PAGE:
At the Department of Physiology, we have studied the IgLON family of neural adhesion molecules (Negr1, Lsamp, Ntm, Opcml and IgLON5) for more than 15 years. Important model organisms have been mouse lines deficient for either Negr1, Lsamp or Ntm, and primary hippocampal cell cultures derived from these mice. We have described the twin-promoter structure that defines the anatomical expressional distribution of Lsamp, Ntm and Opcml; the mutual interactions of IgLONs have been studied in gene deficient primary cultures. In pharmacological studies we have shown how IgLONs modulate transmission in distinct neurotransmitter systems. GWAS studies from the past few years have been demonstrated that NEGR1 belongs among a few dozen of molecules that have an impact on a wide spectrum of psychiatric disorders (depression, schizophrenia, and autism).
We have shown upregulation of NEGR1 in the post mortem frontal cortex and several schizophrenia-like endophenotypes in mice deficient for Negr1. These mice display disturbances in their social behavior, enlarged lateral ventricles in the brain, and reduced hippocampal volume. The reduced number of hippocampal parvalbumin interneurons in mice deficient for Negr1 indicates that Negr1 is needed for balancing excitatory and inhibitory signals in the brain that is a prerequisite for environmental adaptation processes. Additionally, NEGR1 genetic locus is one of the ten most significant loci linked with body mass index in the human genome. Negr1 deficient mice also have disturbances in their blood glucose control and altered metabolism of lipids.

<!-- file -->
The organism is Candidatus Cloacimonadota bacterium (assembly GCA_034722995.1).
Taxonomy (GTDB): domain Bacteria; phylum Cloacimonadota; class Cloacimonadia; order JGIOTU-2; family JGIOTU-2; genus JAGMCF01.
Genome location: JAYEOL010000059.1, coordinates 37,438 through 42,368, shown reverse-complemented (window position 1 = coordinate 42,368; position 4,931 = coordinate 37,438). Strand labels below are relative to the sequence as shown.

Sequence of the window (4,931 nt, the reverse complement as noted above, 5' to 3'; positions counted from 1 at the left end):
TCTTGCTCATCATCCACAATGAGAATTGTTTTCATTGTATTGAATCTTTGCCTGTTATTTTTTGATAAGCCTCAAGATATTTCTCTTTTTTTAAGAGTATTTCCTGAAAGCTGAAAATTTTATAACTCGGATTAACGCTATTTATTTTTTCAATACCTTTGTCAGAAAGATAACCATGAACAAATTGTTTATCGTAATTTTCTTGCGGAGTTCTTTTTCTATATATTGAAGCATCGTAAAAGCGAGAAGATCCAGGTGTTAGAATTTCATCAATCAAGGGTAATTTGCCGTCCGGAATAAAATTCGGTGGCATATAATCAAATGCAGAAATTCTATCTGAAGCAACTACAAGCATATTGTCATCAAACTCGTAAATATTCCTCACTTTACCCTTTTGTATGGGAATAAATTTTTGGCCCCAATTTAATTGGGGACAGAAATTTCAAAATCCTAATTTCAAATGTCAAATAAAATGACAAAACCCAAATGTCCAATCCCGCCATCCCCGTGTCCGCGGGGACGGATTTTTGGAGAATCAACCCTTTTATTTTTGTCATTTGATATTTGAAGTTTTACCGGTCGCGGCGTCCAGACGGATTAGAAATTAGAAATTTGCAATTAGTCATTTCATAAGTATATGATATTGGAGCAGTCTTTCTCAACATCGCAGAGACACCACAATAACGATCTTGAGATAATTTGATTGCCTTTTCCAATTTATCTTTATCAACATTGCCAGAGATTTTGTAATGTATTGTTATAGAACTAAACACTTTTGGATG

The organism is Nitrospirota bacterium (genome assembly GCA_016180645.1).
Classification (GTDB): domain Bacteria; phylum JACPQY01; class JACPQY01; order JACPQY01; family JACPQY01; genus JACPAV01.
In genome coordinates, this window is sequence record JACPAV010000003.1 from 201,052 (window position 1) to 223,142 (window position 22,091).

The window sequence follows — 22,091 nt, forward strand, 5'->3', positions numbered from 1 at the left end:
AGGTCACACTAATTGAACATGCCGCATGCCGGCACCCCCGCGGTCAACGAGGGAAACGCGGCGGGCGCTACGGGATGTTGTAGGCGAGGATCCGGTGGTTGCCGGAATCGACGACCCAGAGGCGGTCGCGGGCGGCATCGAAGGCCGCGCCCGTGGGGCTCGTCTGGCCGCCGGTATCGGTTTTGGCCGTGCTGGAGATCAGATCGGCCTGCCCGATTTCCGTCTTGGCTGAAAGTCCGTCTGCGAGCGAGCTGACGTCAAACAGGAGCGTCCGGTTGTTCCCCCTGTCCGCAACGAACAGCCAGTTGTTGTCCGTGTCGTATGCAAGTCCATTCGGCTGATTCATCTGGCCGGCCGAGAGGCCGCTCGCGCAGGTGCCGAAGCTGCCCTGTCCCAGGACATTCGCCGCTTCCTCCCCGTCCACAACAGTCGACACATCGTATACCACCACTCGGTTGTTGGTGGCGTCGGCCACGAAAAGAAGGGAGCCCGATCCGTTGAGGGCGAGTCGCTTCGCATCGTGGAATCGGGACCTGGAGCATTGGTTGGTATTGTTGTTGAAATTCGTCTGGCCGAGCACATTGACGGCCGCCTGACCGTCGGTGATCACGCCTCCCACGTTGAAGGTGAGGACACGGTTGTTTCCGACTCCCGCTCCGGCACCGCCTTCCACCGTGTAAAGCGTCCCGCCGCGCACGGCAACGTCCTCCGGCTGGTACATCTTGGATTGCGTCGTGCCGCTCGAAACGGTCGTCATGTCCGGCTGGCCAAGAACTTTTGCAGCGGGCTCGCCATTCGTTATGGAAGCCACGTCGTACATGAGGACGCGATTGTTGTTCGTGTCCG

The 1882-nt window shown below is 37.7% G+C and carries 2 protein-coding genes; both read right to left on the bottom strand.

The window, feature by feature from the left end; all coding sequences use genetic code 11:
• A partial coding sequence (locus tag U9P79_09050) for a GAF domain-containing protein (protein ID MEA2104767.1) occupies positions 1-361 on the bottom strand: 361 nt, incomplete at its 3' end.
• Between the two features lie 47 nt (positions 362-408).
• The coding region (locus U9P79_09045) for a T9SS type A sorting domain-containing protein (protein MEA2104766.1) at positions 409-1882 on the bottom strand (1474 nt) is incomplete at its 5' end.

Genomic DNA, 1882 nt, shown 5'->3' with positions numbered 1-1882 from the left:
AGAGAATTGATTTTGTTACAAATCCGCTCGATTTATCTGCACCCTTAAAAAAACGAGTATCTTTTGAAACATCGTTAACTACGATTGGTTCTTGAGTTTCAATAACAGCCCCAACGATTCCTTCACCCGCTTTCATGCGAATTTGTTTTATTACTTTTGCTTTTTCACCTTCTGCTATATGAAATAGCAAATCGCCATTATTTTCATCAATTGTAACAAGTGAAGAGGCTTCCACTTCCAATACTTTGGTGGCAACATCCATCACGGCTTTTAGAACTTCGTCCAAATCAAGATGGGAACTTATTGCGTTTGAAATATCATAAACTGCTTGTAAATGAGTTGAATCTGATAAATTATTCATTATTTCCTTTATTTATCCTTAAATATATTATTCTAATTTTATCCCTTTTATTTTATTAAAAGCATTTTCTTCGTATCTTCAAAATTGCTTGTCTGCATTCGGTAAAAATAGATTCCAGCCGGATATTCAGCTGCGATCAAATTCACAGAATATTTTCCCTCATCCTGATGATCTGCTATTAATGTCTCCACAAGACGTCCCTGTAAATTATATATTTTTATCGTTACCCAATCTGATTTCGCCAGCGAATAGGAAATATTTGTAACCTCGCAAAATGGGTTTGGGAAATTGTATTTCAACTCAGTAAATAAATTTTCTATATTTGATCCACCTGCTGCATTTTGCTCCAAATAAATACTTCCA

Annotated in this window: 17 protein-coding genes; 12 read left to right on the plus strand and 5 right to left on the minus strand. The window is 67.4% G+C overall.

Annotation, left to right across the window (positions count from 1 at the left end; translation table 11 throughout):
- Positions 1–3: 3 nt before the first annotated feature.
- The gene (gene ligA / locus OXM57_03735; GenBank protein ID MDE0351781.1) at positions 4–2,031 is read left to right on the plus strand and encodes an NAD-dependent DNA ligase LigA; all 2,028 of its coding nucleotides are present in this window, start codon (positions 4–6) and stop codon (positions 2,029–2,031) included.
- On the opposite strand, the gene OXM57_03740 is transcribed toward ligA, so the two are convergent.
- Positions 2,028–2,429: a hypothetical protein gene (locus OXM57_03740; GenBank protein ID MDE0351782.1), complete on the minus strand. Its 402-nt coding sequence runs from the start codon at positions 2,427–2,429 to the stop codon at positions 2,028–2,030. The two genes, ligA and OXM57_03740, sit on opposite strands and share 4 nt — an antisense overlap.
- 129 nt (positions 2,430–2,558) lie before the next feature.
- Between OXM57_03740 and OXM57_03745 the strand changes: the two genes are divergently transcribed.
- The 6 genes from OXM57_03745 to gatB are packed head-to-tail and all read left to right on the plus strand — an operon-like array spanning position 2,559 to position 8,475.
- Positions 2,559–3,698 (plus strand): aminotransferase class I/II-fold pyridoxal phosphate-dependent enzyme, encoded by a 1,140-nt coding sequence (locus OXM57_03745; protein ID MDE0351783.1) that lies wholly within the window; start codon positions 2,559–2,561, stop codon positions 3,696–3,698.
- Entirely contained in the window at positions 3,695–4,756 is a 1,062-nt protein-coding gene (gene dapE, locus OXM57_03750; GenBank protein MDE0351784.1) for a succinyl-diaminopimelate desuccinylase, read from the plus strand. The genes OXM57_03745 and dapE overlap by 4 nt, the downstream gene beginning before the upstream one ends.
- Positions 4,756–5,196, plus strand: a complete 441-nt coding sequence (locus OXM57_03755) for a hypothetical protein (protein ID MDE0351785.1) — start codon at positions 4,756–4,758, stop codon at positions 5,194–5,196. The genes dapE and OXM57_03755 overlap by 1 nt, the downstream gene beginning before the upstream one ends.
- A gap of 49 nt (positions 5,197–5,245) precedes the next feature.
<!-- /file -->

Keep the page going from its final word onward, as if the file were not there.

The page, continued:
Currently our research is focused on how NEGR1 is participating in the regulation of psychiatric disorders and metabolism simultaneously. The purpose of our ongoing experiments is to clarify if the roles of NEGR1 in the brain and periphery are independent or mediated through shared pathways. The importance of the studies lies also in the notion that psychiatric disorders are often co-morbid with systemic metabolic alterations that have to be considered in the treatment of these patients. In conclusion, the purpose of our studies is to clarify the molecular mechanisms underlying psychiatric disorders and related metabolic alterations for the better understanding, prevention and treatment of these disorders.